Pro Perspectives 4/5/22
April 5, 2022
On January 5th, the minutes from the December Fed meeting spelled out exactly what Jay Powell had told us just weeks earlier in his (December) post-meeting press conference.
What was the message?
The Fed had set the table for a March liftoff in rates. And they had contemplated a strategy for shrinking the balance sheet (i.e. quantitative tightening!).
In this chart below of the S&P 500, you can see where stocks were, when this news hit.
This reality that the Fed was going to become inflation fighters set off a broad sell-off. It was largely led by the high valuation/ high growth stocks and the high growth/no eps stocks.
Valuations began to reset for a world where a higher discount rate would be plugged into Wall Street models. With that, the broad market forward P/E has since fallen from around 22x to 18x (still a bit above the long-term average P/E of 16x).
Now, with all of that said, we have Fed minutes tomorrow.
The minutes will be from the March meeting. And we will learn what was said in the meeting that kicked off the inflation fight (i.e. the first post-pandemic rate hike).
On that note, we got some clues today from Lael Brainard.
Brainard, who just months ago was up for the Fed Chair position (and has since been appointed Vice Chair), gave a well-scheduled prepared speech this morning.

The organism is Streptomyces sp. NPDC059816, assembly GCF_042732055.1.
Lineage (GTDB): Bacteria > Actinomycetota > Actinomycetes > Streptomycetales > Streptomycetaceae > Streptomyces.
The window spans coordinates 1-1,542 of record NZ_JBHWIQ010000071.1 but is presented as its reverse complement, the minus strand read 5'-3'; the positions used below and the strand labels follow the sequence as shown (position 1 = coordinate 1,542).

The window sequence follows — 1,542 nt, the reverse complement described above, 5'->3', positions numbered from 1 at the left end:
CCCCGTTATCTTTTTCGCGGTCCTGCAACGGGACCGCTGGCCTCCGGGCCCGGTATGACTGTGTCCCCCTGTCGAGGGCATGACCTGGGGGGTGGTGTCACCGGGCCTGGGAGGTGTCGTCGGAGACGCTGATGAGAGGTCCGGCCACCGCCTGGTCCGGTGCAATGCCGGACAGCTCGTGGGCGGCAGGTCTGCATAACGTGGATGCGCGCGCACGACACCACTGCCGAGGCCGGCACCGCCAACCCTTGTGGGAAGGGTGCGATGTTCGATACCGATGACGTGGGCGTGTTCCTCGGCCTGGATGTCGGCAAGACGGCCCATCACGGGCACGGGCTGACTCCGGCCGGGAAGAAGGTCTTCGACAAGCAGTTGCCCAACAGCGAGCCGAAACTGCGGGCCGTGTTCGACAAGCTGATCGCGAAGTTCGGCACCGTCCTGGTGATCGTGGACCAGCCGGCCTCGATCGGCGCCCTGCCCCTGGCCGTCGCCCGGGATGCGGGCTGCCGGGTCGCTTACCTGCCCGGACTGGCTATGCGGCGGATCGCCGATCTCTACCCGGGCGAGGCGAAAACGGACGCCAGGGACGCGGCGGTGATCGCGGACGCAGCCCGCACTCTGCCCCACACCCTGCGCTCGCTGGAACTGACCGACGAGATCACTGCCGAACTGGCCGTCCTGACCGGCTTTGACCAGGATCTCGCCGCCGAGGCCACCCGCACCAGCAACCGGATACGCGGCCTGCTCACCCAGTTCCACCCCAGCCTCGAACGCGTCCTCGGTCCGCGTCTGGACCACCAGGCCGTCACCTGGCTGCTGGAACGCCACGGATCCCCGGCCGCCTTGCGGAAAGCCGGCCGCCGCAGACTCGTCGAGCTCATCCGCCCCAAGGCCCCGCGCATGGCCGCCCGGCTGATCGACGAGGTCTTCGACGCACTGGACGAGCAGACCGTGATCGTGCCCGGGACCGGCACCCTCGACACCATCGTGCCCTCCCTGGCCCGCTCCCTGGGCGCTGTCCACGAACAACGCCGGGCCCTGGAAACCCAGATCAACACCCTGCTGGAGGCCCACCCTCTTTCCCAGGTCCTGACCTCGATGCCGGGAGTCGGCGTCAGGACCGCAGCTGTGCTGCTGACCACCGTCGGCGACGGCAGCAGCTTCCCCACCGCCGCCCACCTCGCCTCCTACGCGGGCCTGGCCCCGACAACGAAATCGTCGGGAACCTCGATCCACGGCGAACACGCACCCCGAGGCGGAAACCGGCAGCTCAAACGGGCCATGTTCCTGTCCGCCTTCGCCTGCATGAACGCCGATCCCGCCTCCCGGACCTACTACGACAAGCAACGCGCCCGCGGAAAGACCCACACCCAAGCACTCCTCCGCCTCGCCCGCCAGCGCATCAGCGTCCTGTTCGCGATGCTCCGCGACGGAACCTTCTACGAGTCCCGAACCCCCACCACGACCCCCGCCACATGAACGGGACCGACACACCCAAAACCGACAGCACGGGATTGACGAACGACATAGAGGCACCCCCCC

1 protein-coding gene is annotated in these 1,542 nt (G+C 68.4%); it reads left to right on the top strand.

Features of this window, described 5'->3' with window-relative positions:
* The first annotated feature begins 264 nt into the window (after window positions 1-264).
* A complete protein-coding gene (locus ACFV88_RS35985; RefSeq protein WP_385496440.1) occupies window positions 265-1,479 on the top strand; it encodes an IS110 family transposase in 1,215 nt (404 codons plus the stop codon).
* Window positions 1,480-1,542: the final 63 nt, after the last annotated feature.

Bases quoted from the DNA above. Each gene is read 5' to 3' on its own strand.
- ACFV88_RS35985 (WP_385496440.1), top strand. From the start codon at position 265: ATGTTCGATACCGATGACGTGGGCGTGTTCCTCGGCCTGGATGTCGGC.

What were the takeaways?
On policy, she said "it's of paramount importance to get inflation down." She said they will continue to tighten "methodically" through rate hikes. And she said they will shrink the balance sheet "more rapidly" than they did in the previous recovery.
The latter is not news. Jay Powell told us in December that they would be more aggressive in reducing the balance sheet in this hot economic recovery, with hot inflation (relative to the weak recovery, and weak inflation of 2017-2019… the previous period of quantitative tightening).
What is surprising is that Brainard used the word "methodically." Setting the expectation for autopilot like rate hikes doesn't do much to curtail inflation expectations.
When Ben Bernanke was asked about the inflationary risks of QE, back in 2010, he said dealing with inflation is no problem. "We could raise rates in 15 minutes."
That kind of intermeeting large adjustment in rates would go a long way toward resetting the inflation trajectory — quickly. So far, it doesn't appear that the Fed has given any consideration to it.